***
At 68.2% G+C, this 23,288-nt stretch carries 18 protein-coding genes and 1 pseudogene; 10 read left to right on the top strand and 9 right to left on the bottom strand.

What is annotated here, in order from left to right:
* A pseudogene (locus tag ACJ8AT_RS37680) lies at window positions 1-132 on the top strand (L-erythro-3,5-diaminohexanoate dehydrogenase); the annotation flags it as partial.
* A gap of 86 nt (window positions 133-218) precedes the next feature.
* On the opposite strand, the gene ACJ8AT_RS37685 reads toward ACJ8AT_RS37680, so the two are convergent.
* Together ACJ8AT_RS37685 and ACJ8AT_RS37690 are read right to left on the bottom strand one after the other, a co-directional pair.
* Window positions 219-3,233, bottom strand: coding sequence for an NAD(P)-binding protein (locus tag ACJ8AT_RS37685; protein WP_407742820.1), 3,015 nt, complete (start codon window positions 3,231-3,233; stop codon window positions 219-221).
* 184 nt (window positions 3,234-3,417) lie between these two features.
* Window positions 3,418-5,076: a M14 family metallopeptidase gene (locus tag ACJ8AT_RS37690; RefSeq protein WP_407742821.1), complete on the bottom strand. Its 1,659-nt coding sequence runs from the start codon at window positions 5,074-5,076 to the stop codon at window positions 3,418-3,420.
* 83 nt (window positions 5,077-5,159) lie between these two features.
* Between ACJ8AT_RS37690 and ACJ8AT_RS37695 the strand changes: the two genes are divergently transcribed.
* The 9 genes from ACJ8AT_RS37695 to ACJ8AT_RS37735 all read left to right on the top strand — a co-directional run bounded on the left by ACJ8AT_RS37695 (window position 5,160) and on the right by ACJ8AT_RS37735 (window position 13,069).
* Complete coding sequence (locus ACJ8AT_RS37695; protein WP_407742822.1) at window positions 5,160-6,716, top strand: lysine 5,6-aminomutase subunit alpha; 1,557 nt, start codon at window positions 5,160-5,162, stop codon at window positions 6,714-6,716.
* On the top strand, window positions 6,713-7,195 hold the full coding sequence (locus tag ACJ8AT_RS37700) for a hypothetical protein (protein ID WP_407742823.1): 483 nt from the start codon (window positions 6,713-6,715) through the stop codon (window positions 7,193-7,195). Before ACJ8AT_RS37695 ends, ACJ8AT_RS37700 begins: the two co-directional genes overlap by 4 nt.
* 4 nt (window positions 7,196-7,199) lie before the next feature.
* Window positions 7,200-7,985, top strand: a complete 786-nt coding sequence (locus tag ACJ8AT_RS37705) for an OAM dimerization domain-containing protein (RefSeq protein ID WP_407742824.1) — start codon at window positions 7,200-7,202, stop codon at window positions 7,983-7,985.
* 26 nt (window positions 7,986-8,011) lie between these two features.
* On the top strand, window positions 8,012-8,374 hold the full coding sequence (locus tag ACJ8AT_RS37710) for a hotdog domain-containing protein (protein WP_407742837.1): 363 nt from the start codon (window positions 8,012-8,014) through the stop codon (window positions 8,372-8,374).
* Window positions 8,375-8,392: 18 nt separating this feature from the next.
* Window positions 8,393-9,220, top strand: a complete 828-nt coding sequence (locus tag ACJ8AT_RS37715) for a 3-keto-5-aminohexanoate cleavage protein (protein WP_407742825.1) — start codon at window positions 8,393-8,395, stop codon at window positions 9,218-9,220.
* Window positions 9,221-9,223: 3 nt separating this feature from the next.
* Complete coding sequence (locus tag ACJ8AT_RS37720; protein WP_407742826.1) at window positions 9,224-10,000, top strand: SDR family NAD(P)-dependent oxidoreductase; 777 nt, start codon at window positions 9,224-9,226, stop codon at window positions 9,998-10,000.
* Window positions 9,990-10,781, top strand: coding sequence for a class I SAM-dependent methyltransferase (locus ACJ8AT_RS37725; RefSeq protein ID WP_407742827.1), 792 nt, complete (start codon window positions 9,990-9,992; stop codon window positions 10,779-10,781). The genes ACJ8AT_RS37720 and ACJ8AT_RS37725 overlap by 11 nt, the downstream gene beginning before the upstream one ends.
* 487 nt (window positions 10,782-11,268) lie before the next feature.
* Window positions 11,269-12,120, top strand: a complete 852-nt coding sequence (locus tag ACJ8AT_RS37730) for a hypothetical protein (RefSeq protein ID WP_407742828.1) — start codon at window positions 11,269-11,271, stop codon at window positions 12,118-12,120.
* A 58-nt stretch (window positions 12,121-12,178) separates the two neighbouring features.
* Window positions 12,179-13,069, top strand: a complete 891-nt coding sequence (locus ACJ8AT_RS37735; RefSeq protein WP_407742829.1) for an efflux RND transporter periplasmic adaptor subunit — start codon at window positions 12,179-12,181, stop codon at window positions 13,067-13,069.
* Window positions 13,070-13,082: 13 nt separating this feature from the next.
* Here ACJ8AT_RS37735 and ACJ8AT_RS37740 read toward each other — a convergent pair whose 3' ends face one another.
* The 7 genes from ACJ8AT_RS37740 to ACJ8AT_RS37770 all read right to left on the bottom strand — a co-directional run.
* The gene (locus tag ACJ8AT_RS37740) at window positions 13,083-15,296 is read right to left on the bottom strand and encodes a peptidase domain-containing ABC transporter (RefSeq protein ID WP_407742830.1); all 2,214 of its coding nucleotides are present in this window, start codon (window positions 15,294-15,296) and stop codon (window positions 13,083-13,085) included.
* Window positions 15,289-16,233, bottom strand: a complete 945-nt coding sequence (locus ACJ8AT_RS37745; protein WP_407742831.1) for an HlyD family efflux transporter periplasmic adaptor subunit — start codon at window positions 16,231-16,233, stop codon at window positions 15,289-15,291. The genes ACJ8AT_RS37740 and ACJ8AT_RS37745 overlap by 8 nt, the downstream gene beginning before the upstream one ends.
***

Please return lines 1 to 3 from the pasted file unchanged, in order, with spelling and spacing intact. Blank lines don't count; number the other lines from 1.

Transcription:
At 68.2% G+C, this 23,288-nt stretch carries 18 protein-coding genes and 1 pseudogene; 10 read left to right on the top strand and 9 right to left on the bottom strand.

What is annotated here, in order from left to right:
* A pseudogene (locus tag ACJ8AT_RS37680) lies at window positions 1-132 on the top strand (L-erythro-3,5-diaminohexanoate dehydrogenase); the annotation flags it as partial.